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One law firm has advised that the guidance be withdrawn because its requirements “substantively” deviate from FDA’s original NDI rulemaking.
Following the release of FDA draft guidance on new dietary ingredients (NDI) in July, members of the dietary supplements industry have begun submitting their comments to FDA as part of the guidance’s open comment period. So far, several leading industry representatives have commented negatively on the guidance, with one law firm advising that the guidance be immediately withdrawn because its requirements “substantively” deviate from FDA’s original NDI rulemaking.
Well-known dietary supplements law firm Ullman, Shapiro & Ullman LLP narrowed in on the new draft guidance’s requirement that NDI notifications be filed any time a NDI ingredient is used in a new product formulation that was not included in the original NDI notification. By thus making the regulation product- rather than ingredient-specific, this requirement would effectively greatly burden dietary supplement companies, which would need to file NDI notifications for every new product formulation containing an NDI ingredient. For instance, even if a product containing a NDI ingredient is altered slightly-such as with the addition of one more ingredient-the draft guidance suggests that a new NDI notification would be required.
However, attorney Marc Ullman, who signed the firm’s letter to FDA, argued that in FDA’s Dietary Supplement Health and Education Act (DSHEA) final rule in 1997, the agency proposed the NDI requirement as applying to NDI ingredients only, and not finished products. Thus, Ullman states in his comments, the new draft guidance’s “position is in direct contravention to FDA’s existing NDI regulation…that clearly contemplates the submission of notifications for only New Dietary Ingredients rather than separate notifications for every dietary supplement product containing a combination of ingredients, one of which happens to be a New Dietary Ingredient.”
Moreover, Ullman argues, FDA should withdraw the guidance document immediately because the finished product- versus ingredient-specific issue drastically deviates from FDA’s original NDI regulation. “[This] amounts to a new rule insofar as it amends the preexisting rule of the NDI Regulation (21 CFR § 190.6),” Ullman wrote. “Because the Guidance Document essentially creates a ‘new dietary supplement’ notification process, it is fatally flawed, contrary to law, [and] should be immediately withdrawn and revised so that it is consistent with the existing NDI regulation.”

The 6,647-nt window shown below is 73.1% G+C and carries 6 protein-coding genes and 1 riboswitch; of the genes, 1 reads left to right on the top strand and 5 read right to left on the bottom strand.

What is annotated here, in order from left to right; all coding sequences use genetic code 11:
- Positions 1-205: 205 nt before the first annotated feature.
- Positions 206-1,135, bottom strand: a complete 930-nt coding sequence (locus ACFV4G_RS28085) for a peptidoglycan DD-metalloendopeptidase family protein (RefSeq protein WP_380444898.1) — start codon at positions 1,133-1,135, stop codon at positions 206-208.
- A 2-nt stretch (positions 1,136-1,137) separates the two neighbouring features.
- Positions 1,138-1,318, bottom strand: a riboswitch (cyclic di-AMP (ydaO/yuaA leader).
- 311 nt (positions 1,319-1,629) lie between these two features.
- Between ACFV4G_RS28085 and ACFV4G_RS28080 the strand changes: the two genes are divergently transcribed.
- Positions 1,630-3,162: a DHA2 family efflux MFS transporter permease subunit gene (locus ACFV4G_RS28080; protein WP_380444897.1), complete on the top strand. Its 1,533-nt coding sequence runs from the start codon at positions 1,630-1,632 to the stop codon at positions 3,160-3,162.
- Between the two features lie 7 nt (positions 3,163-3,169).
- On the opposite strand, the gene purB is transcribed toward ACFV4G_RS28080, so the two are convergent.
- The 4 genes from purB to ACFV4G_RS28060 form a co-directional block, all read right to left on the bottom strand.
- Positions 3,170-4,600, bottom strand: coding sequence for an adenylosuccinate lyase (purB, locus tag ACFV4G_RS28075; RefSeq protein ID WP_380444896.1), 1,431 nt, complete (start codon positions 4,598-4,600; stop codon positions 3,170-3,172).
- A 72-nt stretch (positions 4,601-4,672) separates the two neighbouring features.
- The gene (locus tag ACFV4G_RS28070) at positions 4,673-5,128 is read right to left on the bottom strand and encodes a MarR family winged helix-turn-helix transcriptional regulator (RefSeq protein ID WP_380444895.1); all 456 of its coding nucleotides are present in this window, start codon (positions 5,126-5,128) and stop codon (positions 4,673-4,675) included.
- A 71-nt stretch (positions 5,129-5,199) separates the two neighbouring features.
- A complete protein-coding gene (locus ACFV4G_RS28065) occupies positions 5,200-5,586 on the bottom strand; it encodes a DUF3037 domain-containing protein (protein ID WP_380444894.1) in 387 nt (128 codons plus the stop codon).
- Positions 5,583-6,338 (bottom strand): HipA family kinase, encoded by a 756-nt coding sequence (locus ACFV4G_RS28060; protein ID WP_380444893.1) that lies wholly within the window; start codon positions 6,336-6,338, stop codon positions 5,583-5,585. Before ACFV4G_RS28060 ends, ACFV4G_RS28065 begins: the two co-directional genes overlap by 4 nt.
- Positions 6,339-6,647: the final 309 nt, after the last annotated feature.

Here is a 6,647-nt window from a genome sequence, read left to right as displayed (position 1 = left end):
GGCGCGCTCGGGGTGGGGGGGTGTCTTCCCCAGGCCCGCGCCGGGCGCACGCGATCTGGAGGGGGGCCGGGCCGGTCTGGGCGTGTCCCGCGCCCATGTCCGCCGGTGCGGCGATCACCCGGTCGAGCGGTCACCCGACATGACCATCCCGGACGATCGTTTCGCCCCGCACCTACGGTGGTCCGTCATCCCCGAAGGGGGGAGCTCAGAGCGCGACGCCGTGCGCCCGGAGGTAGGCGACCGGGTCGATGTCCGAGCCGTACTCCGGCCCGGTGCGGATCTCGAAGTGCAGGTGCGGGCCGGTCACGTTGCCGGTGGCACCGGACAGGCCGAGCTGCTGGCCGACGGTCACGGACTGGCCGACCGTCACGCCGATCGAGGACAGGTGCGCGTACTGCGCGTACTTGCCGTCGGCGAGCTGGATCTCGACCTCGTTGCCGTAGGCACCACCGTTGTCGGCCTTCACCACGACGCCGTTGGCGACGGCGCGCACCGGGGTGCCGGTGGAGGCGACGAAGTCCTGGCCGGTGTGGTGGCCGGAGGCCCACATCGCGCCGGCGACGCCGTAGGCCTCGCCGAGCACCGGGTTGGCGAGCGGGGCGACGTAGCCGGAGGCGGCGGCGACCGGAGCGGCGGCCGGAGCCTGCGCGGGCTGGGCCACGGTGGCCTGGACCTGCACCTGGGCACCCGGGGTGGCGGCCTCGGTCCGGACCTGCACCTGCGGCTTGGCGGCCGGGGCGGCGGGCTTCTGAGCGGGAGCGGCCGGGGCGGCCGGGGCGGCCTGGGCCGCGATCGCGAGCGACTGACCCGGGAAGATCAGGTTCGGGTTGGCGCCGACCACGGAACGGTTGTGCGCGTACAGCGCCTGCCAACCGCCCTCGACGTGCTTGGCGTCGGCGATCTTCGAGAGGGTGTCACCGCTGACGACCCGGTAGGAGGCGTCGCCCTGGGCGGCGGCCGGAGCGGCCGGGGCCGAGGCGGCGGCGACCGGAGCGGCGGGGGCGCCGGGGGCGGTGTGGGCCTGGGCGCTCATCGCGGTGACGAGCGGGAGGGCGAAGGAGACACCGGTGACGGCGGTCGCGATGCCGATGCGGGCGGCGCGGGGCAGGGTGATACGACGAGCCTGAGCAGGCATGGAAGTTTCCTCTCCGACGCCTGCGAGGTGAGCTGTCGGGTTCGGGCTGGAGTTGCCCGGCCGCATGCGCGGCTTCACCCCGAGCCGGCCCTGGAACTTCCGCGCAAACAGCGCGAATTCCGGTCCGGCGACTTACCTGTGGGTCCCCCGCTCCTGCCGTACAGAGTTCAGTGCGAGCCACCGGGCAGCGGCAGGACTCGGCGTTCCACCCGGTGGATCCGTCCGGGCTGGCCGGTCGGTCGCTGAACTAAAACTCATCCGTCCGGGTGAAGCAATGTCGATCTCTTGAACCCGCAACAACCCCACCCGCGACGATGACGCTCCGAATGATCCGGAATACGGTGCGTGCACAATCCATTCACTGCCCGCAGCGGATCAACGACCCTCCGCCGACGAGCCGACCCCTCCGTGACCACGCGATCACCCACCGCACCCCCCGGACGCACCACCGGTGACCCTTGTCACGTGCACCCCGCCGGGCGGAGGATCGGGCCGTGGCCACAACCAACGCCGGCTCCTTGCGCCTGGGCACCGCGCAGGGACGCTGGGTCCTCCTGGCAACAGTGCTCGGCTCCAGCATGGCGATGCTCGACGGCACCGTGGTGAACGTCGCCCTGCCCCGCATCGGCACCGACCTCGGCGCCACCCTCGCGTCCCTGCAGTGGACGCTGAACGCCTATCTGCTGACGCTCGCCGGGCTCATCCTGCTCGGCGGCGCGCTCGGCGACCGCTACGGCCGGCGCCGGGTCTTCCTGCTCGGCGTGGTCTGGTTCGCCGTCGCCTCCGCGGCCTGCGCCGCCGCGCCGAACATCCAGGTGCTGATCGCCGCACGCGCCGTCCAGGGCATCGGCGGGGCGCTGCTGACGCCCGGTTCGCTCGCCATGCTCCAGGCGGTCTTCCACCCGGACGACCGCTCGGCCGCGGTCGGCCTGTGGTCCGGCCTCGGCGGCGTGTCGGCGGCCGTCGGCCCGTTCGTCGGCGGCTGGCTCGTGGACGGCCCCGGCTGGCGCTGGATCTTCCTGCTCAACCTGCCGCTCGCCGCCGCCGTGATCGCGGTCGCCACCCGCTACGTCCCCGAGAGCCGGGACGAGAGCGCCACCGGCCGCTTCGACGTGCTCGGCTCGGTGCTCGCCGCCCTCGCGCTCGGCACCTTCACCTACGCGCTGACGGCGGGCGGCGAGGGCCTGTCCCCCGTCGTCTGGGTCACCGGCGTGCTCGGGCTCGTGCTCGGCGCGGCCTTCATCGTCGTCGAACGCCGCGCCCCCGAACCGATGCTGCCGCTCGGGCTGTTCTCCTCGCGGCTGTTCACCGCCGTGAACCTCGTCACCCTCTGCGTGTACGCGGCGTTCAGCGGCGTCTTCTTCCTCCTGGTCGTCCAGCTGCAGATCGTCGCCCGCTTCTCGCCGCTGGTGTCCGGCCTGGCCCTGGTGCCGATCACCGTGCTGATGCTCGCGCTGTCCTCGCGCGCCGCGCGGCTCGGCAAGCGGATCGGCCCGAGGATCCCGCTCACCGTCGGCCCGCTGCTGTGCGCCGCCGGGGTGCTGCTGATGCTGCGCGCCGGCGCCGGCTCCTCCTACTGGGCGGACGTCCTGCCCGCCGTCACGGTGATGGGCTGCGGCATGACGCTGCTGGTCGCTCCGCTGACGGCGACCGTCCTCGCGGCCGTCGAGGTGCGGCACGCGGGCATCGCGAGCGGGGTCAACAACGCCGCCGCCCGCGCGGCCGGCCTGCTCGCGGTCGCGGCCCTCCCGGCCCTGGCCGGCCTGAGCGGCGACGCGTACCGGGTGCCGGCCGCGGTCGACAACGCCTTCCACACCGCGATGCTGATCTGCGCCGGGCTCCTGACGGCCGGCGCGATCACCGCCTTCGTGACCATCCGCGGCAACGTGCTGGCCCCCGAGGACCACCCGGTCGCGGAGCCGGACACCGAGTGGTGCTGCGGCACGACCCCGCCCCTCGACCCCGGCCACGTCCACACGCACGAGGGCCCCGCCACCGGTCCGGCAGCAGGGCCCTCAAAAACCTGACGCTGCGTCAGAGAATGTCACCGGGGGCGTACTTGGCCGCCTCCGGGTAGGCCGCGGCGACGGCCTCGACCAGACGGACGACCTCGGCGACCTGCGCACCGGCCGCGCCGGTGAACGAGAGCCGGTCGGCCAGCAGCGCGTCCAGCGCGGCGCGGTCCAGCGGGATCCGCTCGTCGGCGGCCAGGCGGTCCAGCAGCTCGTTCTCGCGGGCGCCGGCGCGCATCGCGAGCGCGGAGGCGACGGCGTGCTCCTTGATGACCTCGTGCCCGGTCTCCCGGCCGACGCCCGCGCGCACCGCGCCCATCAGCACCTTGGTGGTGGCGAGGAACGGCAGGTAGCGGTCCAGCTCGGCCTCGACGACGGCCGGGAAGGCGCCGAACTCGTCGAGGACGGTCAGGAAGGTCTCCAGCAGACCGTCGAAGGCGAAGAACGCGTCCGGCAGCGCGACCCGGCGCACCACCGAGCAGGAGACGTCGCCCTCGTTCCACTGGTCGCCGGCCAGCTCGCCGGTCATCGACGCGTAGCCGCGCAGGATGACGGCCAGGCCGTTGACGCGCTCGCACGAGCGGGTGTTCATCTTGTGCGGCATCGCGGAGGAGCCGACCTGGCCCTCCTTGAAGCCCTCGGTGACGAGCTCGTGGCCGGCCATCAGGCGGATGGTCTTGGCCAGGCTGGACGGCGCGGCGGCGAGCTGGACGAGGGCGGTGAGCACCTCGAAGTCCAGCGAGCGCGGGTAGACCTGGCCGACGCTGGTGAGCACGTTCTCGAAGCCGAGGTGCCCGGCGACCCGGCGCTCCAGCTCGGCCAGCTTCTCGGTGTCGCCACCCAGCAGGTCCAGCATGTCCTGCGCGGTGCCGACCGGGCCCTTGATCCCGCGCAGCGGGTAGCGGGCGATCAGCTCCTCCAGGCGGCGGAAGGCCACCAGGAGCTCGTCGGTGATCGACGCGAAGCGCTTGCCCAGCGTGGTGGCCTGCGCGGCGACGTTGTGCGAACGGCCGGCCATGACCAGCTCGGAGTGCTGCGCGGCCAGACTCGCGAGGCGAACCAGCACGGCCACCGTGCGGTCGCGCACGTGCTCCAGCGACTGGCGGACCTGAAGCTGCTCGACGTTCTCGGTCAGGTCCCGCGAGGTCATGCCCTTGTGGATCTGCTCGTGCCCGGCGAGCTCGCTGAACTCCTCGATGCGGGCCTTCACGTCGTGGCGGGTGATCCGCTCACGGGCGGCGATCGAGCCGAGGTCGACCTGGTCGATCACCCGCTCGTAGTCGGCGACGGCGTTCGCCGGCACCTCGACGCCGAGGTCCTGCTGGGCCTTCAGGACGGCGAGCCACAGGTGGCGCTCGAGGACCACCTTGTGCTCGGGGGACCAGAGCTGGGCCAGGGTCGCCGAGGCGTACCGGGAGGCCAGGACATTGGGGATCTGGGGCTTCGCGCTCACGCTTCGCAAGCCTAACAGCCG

Moreover, Ullman wrote that such a drastic change would constitute an amendment to FDA’s original rule, and as such, the agency should take steps to revise its original rule and follow a more-formal procedure to do so under the Administrative Procedure Act (APA).
“Rather than comply with the requirements of the APA, use of Guidance Documents to essentially create new regulatory requirements allow agencies to avoid formal public comment,” he stated. “Judicial review of Draft Guidance documents is very limited and thus does not provide an adequate check on such guidelines as contemplated by the APA. Moreover, in those instances where judicial review is available, determining the amount of deference to give to the agency is very vague and unpredictable.”
Ullman continued to state that the draft guidance “while not having the force of and effect of law, provide[s] a back door vehicle for agencies to push industry in a specific manner, while severely limiting the ability of effected parties to question whether the Guidance is in compliance with existing law…”
To the press, Ullman added, “This is ‘rulemaking by guidance,’ which is frowned upon by Congress and the courts….To implement this change, they have to do it formally.”
Dietary supplement association the Council for Responsible Nutrition (CRN) also made public its comments submitted to FDA. In its letter, the association argues that FDA “grossly underestimated” the amount of time it states in the guidance that would be required for companies to prepare a NDI notification. (The agency estimates that notifications should take 20 hours to prepare, while CRN argues that estimates are closer to 100 to 350 hours per notification.)
Other industry concerns regarding the draft guidance have included disallowing synthetic ingredients, not requiring Generally Recognized as Safe ingredients to file NDI notifications, and possibly barring products with Investigational New Drug applications from filing NDI notifications. Whether industry submits comments to FDA on those points remains to be seen.
But expect many more comments to be submitted to the agency. In August, leading trade associations requested that FDA extend its 90-day draft guidance comment period, initially set to end October 3, 2011, an additional 45 days.